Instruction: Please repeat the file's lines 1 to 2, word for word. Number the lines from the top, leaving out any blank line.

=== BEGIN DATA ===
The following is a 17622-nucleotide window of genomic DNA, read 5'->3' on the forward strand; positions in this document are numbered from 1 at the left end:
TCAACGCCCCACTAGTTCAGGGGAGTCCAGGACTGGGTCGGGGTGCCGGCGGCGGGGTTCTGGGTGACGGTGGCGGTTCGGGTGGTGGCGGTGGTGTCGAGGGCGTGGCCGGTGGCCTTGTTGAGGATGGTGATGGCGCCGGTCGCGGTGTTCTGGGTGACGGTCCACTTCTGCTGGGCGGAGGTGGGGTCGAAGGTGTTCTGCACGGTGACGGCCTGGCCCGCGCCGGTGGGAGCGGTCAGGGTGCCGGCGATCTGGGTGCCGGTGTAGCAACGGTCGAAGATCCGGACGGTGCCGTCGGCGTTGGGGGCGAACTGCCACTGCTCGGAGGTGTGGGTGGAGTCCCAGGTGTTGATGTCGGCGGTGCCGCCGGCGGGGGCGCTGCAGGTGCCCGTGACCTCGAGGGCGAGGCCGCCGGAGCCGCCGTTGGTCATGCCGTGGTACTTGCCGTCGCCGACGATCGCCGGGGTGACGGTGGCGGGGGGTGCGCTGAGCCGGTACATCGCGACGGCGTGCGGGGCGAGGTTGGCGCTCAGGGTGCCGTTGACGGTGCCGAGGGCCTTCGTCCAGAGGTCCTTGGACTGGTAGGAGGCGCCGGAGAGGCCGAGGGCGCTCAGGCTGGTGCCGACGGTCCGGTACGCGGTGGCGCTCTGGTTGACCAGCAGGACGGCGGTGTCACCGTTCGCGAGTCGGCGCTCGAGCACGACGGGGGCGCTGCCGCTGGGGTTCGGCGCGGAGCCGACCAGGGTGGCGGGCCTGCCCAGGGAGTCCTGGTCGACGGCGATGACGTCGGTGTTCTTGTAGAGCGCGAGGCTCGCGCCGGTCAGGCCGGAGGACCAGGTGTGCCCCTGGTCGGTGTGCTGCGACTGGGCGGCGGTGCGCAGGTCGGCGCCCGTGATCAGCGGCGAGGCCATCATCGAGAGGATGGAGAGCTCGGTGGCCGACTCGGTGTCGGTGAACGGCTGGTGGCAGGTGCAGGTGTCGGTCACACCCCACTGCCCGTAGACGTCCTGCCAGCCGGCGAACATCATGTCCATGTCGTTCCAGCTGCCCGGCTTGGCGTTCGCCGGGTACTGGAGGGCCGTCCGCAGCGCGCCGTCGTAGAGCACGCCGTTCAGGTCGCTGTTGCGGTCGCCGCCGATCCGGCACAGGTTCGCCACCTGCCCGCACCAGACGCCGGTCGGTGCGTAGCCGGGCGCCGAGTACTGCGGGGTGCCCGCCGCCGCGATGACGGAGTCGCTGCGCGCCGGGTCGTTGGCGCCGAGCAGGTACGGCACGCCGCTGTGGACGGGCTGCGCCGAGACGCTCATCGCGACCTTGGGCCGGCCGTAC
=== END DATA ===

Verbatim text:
The following is a 17622-nucleotide window of genomic DNA, read 5'->3' on the forward strand; positions in this document are numbered from 1 at the left end:
TCAACGCCCCACTAGTTCAGGGGAGTCCAGGACTGGGTCGGGGTGCCGGCGGCGGGGTTCTGGGTGACGGTGGCGGTTCGGGTGGTGGCGGTGGTGTCGAGGGCGTGGCCGGTGGCCTTGTTGAGGATGGTGATGGCGCCGGTCGCGGTGTTCTGGGTGACGGTCCACTTCTGCTGGGCGGAGGTGGGGTCGAAGGTGTTCTGCACGGTGACGGCCTGGCCCGCGCCGGTGGGAGCGGTCAGGGTGCCGGCGATCTGGGTGCCGGTGTAGCAACGGTCGAAGATCCGGACGGTGCCGTCGGCGTTGGGGGCGAACTGCCACTGCTCGGAGGTGTGGGTGGAGTCCCAGGTGTTGATGTCGGCGGTGCCGCCGGCGGGGGCGCTGCAGGTGCCCGTGACCTCGAGGGCGAGGCCGCCGGAGCCGCCGTTGGTCATGCCGTGGTACTTGCCGTCGCCGACGATCGCCGGGGTGACGGTGGCGGGGGGTGCGCTGAGCCGGTACATCGCGACGGCGTGCGGGGCGAGGTTGGCGCTCAGGGTGCCGTTGACGGTGCCGAGGGCCTTCGTCCAGAGGTCCTTGGACTGGTAGGAGGCGCCGGAGAGGCCGAGGGCGCTCAGGCTGGTGCCGACGGTCCGGTACGCGGTGGCGCTCTGGTTGACCAGCAGGACGGCGGTGTCACCGTTCGCGAGTCGGCGCTCGAGCACGACGGGGGCGCTGCCGCTGGGGTTCGGCGCGGAGCCGACCAGGGTGGCGGGCCTGCCCAGGGAGTCCTGGTCGACGGCGATGACGTCGGTGTTCTTGTAGAGCGCGAGGCTCGCGCCGGTCAGGCCGGAGGACCAGGTGTGCCCCTGGTCGGTGTGCTGCGACTGGGCGGCGGTGCGCAGGTCGGCGCCCGTGATCAGCGGCGAGGCCATCATCGAGAGGATGGAGAGCTCGGTGGCCGACTCGGTGTCGGTGAACGGCTGGTGGCAGGTGCAGGTGTCGGTCACACCCCACTGCCCGTAGACGTCCTGCCAGCCGGCGAACATCATGTCCATGTCGTTCCAGCTGCCCGGCTTGGCGTTCGCCGGGTACTGGAGGGCCGTCCGCAGCGCGCCGTCGTAGAGCACGCCGTTCAGGTCGCTGTTGCGGTCGCCGCCGATCCGGCACAGGTTCGCCACCTGCCCGCACCAGACGCCGGTCGGTGCGTAGCCGGGCGCCGAGTACTGCGGGGTGCCCGCCGCCGCGATGACGGAGTCGCTGCGCGCCGGGTCGTTGGCGCCGAGCAGGTACGGCACGCCGCTGTGGACGGGCTGCGCCGAGACGCTCATCGCGACCTTGGGCCGGCCGTAC